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Mar 24, 2015 0 Comments

Is It Time to Rebalance China’s Latin American Portfolio?

China’s Prime Minister Li Keqiang recently told delegates at the National People’s Congress the country’s economy would grow at about 7 percent this year. The projection reflects a slowdown as China works to consolidate its gains over the past decade and build a stronger, more modern service and information-based economy. This is a good time to review China’s portfolio in Latin America.

Prime Minister Li’s report comes amid good news as China overtook the United States in inbound foreign direct investments (FDI) for the first time since 2003. With an impressive $128 billion invested in China and Hong Kong, the two placed first and second, while the U.S. came in third.

Equally important is China’s out bound investments, which set records in 2012 with the U.S. as the primary recipient in energy, transportation and the financial services. The countries of Asia, Africa and Latin American also benefited from inflows of Chinese capital.  In January, China announced its intention to invest $250 billion in Latin America over the next decade. While the figure is promising, the nature and distribution of investments is far more complicated.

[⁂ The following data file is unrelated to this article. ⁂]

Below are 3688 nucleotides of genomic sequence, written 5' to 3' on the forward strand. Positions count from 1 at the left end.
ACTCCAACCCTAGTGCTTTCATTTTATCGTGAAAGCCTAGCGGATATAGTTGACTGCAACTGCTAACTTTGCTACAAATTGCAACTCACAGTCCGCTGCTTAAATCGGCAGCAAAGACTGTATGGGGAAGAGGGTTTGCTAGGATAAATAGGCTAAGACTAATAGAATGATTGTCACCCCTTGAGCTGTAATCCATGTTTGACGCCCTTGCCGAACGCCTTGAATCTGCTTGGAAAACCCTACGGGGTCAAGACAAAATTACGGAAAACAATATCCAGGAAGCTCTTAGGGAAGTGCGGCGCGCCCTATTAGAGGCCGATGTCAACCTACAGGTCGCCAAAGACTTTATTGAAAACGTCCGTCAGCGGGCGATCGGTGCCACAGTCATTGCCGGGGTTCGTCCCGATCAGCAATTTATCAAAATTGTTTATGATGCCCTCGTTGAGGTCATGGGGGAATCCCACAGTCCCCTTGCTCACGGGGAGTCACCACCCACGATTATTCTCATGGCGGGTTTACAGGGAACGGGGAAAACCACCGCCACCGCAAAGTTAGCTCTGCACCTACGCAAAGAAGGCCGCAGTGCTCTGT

Despite a perceptible decrease in its Latin American FDI in the past few years, China’s largest overseas investments in the region are still predominantly in energy and transportation. Of nearly $108 billion invested in Latin America and the Caribbean since 2009, energy related projects accounted for $56 billion. Metals attracted a substantial $25 billion, with transportation coming in third with about $14 billion.

Five Latin American countries (Brazil, Venezuela, Argentina, Ecuador and Peru) received the lion’s share of China investments in all categories, nearly $90 billion. With an impressive $22 billion dedicated to energy and an additional $4.8 billion in metals, Brazil’s relationship to China is by far the most important in the continent.

In second place, Venezuela received approximately $18 billon, with about $11 billion in transportation investments. Unfortunately, political and economic instability, caused largely by the policies of its government, have contributed to a disastrous decline in Venezuela’s industrial and petroleum production capacity. China continues to operate on a cash-for-oil basis in Venezuela, even as crude output has lagged year after year.